This past month, at the closing of one of the strangest years any of us has ever lived through, I was still trying so hard to get an inkling, to grasp even the vaguest sense of the whole year: what it was for me and my family financially (the subject of this blog), and what it was for us broadly, beyond money into our community and our nation and our human-being. …
Doing okay in a very not-okay way
Happy Halfway through the Holidays and Almost Through 2020! What have we learned?
My own circumstances improved as the world we knew collapsed
Remember when we used to write letters to our future selves? Warning, giving advice, reflecting on the adventure that lay ahead?
This letter is not that.
This letter is written in reverse. It’s from your future self, two years more or less from the day a roof leak led you to start blogging your financial despair and recovery. Maybe there is a warning here. The warning might be: Life comes at you fast. Or Be careful what you wish for.
What have I learned, this me of the future? …
So I embarked on this crazy project a few years ago, to read every book in my house (still at it).
The first book took me two weeks to finish.
The next one took about a week.
The third one, I devoured in three days. I started filling notebooks and underlining quotes and scribbling ideas in the margins. Just like my mom used to do.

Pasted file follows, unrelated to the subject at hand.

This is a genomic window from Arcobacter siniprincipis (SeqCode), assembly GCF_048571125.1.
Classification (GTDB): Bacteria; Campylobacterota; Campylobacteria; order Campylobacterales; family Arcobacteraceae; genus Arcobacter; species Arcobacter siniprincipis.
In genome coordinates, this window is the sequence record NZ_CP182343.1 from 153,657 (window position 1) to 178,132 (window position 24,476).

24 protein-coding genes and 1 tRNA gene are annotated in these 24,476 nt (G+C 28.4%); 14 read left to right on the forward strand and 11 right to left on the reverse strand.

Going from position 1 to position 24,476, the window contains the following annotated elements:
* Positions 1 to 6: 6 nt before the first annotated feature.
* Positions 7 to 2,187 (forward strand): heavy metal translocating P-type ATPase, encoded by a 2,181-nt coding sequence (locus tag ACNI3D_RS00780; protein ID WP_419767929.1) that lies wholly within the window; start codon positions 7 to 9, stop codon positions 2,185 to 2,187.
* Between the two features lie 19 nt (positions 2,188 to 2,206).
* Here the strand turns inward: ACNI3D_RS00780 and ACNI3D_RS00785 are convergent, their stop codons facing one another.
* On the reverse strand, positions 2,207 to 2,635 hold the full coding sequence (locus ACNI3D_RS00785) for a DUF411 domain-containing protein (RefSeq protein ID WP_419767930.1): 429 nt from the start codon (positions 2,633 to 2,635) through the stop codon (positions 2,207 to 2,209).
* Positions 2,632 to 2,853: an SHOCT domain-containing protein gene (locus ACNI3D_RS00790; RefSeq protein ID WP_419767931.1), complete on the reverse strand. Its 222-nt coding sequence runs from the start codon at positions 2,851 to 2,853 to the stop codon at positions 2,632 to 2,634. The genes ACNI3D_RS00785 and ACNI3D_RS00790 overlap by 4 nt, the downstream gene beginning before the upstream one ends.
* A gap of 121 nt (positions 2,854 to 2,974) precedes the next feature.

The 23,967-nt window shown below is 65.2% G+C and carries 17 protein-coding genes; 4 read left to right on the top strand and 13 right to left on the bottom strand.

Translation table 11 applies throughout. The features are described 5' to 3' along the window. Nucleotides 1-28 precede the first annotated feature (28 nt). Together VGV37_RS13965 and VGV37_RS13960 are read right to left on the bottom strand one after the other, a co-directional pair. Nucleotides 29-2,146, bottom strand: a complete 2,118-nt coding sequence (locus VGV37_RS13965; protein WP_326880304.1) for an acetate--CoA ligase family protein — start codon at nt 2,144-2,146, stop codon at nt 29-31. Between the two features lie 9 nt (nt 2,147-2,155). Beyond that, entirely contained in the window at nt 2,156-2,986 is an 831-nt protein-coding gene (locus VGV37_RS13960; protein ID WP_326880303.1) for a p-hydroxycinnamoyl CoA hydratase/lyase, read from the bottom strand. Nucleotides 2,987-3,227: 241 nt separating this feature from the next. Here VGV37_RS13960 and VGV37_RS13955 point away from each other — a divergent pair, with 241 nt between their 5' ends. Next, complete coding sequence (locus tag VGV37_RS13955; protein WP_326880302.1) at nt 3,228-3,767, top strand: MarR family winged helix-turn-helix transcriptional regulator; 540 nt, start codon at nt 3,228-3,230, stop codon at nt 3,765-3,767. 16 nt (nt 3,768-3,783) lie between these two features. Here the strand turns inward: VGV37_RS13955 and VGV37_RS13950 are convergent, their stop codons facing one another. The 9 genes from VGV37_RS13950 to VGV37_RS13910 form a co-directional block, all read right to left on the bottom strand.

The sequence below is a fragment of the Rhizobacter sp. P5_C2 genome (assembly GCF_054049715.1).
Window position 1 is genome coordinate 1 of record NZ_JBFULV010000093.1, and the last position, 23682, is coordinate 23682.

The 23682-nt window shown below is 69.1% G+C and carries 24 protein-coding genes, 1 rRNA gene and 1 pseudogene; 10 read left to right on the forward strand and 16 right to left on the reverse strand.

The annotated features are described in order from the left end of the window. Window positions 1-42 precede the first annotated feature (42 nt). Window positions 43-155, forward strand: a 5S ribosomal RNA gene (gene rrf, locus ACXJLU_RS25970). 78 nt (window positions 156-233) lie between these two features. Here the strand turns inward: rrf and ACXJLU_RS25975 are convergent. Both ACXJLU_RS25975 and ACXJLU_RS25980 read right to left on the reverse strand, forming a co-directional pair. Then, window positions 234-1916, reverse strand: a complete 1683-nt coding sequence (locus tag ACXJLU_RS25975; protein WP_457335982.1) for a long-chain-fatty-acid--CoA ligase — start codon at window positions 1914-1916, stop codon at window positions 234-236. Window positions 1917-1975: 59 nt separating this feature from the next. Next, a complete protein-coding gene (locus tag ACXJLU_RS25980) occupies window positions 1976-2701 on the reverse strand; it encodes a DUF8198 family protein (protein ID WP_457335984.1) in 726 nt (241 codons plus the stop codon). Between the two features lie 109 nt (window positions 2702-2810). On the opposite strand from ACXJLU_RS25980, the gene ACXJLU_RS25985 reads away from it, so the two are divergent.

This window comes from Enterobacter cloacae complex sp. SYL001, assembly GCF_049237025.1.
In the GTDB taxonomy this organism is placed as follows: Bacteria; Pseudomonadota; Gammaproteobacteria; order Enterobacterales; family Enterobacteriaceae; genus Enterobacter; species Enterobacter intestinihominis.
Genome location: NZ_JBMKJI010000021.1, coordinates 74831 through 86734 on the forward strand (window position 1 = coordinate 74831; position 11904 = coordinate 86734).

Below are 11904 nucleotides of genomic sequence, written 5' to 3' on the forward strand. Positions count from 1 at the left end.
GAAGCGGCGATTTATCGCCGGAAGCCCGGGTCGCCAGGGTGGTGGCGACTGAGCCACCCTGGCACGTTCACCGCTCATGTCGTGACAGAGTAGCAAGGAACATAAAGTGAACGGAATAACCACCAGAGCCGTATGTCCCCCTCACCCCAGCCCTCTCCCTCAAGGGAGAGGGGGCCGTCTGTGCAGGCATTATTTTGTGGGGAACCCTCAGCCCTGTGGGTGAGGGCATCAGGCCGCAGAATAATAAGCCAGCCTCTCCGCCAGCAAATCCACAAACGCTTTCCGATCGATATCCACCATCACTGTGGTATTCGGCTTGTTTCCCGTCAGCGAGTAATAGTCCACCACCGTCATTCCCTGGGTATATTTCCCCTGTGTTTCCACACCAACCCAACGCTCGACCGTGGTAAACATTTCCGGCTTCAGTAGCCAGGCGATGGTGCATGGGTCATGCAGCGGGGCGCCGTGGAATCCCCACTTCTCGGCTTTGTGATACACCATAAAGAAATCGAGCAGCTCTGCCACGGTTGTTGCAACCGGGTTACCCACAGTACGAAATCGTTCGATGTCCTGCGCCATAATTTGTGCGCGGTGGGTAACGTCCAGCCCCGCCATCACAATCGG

Beautiful as they were, these books I was reading back then were not what you would call pleasure books. They led not to escape but to confrontation. I’m not knocking escape, mind you. …
Here is all I know about the day my mother left:
I wasn’t alive. For as long as I could remember, the family had told hilarious stories of hijinks and mayhem that did not involve me. They always went something like this:
Older sister: Mom, Dad, remember that time when we had all those jars of pennies, and we counted the pennies, and there were so many that we had enough for all four of us go to Six Flags together?
Mom: Of course!
Dad: That was so fun!
Older brother: Haha, yeah!
Me: When was that? I don’t remember. …
During COVID-19, I think about my mother every day. She was essential. She would have been there for other people.
NOTE: My mother passed away many years ago, but not a day of the pandemic goes by that my heart does not go out to nurses, and their families.
My mother was a nurse, and it defined her life. She fought her parents to become one, put herself through school without their money. They believed nursing was beneath her. All those bedpans. All that blood and stink. …
When “Back to School” is not what you dreamed of, at least your books can be
I can’t get around the sadness of this back-to-school season, let alone the ongoing fear and occasional fits of rage. Why are we here now? Some of us are grounded; others of us forced to risk our lives to put food on the table and put our kids at risk for school. What do our kids make of all this? …
Suddenly, THE job appeared. Life won’t be the same again.
Guys. I got a job.
Not just any job, but A Really Great Amazing Job. One that satisfies so many things I’ve been trying for:
I’m pinching myself.
Tiny Changes Make a Big Difference
It’s been a year since I started to document my long, slow climb out of debt. Looking back on the year’s posts, I’ve pulled out some of the key lessons for kicking your own debt to the curb. Let’s take a look.
When you first begin to address your debt, take a time-out to assess and change your habits.